The shift to remote and hybrid work, a rise in IT outsourcing, and the commercialization of cybercrime have created a heightened threat landscape in which no organization is bulletproof. And in 2022, the global average cost of a data breach reached an all-time high of $4.35 million — so if cybersecurity isn't a priority when it comes to your organization's financial planning, it's time to make it one.
Today's Threat Landscape Requires All Hands on Deck
Modern organizations have vast supplier ecosystems of third-party vendors — and that means increased access to organizations' data and IT infrastructures. Although the growth of IT connectedness helps enterprises scale and meet business objectives, it also creates more opportunities to exploit vulnerabilities in the software supply chain.
Attacks on a third-party vendor's software negatively impact both the organization and its customers. Since customers often share sensitive data with third parties, it's critical for vendors to maintain strong security programs consistent with industry standards and regulatory requirements. But it's not just vendors who need to prioritize cybersecurity.
Cybercrime has financial consequences in the form of regulatory fines, ransom payments, and data recovery costs. Consumer trust also declines by an average of 67% after a data breach. Simply put, there's too much at stake to let cybersecurity planning sit on the backburner.
With organizational spend under greater scrutiny, it can be difficult to justify increased spending in any area of the business, cybersecurity included. But in reality, an economic downturn doesn't mean a downtick in cybercrime — data breaches climbed 167% from the second quarter to the third quarter of 2022.
Enhance Cybersecurity Through Strategic Partnerships
As cyberattacks continue to grow in frequency and severity, executives and decision-makers across industries have become more informed about cybercrime and the need for increased investment to mitigate it.
Collaboration between chief information security officers (CISOs) and business executives is crucial to building a robust cybersecurity program. These teams can leverage their respective skill sets to ensure alignment between cybersecurity initiatives and business objectives, more accurately measure the return on investment (ROI) of cybersecurity programs, and help make cybersecurity spending a priority.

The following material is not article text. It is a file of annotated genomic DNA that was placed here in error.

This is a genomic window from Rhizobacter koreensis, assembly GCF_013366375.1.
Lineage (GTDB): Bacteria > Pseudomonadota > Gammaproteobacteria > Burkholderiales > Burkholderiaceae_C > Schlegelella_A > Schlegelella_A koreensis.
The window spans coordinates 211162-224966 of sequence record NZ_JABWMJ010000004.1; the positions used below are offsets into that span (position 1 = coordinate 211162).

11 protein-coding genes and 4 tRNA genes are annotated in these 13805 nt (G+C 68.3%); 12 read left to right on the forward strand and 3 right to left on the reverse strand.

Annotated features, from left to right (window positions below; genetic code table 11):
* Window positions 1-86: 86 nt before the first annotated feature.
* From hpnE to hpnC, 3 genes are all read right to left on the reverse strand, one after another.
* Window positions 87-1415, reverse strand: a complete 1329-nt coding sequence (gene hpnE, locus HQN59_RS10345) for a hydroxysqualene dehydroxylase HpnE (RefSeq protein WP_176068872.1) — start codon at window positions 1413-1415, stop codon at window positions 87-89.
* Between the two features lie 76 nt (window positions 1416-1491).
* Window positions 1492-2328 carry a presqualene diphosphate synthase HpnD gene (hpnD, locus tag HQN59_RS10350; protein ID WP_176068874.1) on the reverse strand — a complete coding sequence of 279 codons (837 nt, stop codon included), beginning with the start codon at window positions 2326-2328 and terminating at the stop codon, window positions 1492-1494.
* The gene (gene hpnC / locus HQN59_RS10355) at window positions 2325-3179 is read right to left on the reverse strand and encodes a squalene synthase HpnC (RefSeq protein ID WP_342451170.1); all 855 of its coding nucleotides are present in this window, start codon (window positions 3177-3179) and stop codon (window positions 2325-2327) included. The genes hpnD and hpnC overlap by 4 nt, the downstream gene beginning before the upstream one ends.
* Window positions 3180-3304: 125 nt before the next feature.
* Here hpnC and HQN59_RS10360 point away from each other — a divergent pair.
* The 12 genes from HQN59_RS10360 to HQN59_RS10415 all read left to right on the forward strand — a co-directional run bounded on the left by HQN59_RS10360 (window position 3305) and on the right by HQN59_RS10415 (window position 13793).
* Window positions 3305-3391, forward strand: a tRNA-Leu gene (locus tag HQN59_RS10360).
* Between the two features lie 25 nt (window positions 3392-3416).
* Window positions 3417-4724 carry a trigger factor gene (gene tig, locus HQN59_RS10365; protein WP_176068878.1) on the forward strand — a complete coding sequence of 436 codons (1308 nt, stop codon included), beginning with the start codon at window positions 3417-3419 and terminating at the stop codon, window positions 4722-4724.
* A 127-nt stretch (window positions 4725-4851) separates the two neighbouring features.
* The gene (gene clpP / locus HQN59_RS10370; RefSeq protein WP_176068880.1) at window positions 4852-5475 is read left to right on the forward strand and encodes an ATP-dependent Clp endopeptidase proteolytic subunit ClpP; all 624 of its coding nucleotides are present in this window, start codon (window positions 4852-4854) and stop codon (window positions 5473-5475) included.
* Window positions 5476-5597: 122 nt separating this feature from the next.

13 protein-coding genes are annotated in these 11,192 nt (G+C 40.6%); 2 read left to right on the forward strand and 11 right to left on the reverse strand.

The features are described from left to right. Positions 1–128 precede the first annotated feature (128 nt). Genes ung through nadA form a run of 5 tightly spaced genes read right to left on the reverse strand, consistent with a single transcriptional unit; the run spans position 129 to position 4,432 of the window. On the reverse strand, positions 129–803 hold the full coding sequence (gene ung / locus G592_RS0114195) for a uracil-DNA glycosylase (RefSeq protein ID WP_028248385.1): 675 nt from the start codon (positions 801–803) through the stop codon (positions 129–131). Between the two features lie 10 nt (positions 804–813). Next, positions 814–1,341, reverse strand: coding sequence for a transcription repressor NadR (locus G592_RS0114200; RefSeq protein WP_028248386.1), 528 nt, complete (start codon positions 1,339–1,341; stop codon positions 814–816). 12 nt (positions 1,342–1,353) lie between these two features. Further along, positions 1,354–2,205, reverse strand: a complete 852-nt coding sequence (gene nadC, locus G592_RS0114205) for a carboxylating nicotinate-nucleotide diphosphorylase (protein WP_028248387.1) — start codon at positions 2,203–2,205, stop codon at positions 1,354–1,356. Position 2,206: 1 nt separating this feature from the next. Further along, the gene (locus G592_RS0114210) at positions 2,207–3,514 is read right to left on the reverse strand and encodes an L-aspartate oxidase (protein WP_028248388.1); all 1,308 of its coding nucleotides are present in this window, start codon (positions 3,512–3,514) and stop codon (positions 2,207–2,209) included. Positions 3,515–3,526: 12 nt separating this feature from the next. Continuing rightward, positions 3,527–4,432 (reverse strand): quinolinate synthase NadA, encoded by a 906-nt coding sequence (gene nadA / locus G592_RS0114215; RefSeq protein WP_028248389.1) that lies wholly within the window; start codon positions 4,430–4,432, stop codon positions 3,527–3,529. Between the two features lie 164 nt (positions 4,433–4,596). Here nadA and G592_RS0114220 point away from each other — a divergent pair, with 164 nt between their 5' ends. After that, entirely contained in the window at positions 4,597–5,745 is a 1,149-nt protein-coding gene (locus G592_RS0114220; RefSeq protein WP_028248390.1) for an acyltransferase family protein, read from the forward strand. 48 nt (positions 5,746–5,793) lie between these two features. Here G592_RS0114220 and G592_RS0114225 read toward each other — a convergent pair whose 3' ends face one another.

With these best practices, security leaders can cultivate a strategic and collaborative partnership across all business units:
Understand business shifts. CISOs need to work together with the business to determine the most effective way to balance risk versus expense. Formalized processes should exist to engage the CISO and other key stakeholders about shifts in technology, locations, or the types of data being processed.
Additionally, regular communication between CISOs and other leaders can help them better understand each other's pain points and objectives. Through these conversations, security leaders can ensure their financial and business counterparts have the necessary context to respond to budget requests and initiatives.
Leverage expertise to educate. CISOs are responsible for educating organizational leaders about security risks and how to implement cost-effective controls to mitigate them. A potential recession is creating pressure for leaders to reduce spending, but experts anticipate global cybercrime costs to continue climbing. So while cybersecurity investments may present costs upfront, they pale in comparison to the financial and reputational risks of a data breach or cybersecurity incident.
Technologies and services like cloud-based vulnerability management platforms, third-party penetration testing, patch management and endpoint protection are critical in protecting the organization's data. It's up to security leaders to communicate the value of these tools, their benefits, and how they meet the needs of the business. Security leaders can speak the language of the business by focusing on outcomes and ROI rather than getting in the weeds on technical details.
The goal of establishing a solid relationship between CISOs and business leaders isn't to secure a blank check for cybersecurity spending. Instead, through regular communication and collaboration, they can work together to strike a balance between risk and expense, and determine where to allocate resources for effective cyber-threat mitigation. As a result, cybersecurity can remain a priority during budget planning and the entire organization can reap the benefits of increased customer trust and secure data.